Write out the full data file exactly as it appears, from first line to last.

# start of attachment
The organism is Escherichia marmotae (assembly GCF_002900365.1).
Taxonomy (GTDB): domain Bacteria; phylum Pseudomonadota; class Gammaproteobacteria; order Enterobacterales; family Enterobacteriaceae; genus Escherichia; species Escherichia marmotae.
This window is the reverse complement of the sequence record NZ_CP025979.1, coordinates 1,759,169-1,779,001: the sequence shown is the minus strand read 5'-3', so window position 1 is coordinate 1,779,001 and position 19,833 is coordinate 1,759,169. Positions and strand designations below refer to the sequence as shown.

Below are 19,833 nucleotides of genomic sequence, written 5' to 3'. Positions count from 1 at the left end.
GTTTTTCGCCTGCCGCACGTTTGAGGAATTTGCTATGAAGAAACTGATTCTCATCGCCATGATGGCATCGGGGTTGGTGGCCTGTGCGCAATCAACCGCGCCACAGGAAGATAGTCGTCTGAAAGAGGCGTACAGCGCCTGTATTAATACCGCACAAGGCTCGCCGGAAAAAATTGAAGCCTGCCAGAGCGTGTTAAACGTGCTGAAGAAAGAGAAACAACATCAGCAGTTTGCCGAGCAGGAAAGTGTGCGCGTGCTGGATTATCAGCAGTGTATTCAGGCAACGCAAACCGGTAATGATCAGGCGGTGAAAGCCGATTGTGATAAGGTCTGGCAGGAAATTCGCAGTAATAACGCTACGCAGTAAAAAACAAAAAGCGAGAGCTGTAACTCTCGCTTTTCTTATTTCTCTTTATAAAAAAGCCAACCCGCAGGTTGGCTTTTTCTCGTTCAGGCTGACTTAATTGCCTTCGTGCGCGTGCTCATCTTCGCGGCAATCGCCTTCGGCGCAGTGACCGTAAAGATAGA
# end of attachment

The organism is Escherichia marmotae (assembly GCF_002900365.1).
Taxonomy (GTDB): domain Bacteria; phylum Pseudomonadota; class Gammaproteobacteria; order Enterobacterales; family Enterobacteriaceae; genus Escherichia; species Escherichia marmotae.
This window is the reverse complement of the sequence record NZ_CP025979.1, coordinates 1,759,169-1,779,001: the sequence shown is the minus strand read 5'-3', so window position 1 is coordinate 1,779,001 and position 19,833 is coordinate 1,759,169. Positions and strand designations below refer to the sequence as shown.

Below are 19,833 nucleotides of genomic sequence, written 5' to 3'. Positions count from 1 at the left end.
GTTTTTCGCCTGCCGCACGTTTGAGGAATTTGCTATGAAGAAACTGATTCTCATCGCCATGATGGCATCGGGGTTGGTGGCCTGTGCGCAATCAACCGCGCCACAGGAAGATAGTCGTCTGAAAGAGGCGTACAGCGCCTGTATTAATACCGCACAAGGCTCGCCGGAAAAAATTGAAGCCTGCCAGAGCGTGTTAAACGTGCTGAAGAAAGAGAAACAACATCAGCAGTTTGCCGAGCAGGAAAGTGTGCGCGTGCTGGATTATCAGCAGTGTATTCAGGCAACGCAAACCGGTAATGATCAGGCGGTGAAAGCCGATTGTGATAAGGTCTGGCAGGAAATTCGCAGTAATAACGCTACGCAGTAAAAAACAAAAAGCGAGAGCTGTAACTCTCGCTTTTCTTATTTCTCTTTATAAAAAAGCCAACCCGCAGGTTGGCTTTTTCTCGTTCAGGCTGACTTAATTGCCTTCGTGCGCGTGCTCATCTTCGCGGCAATCGCCTTCGGCGCAGTGACCGTAAAGATAGA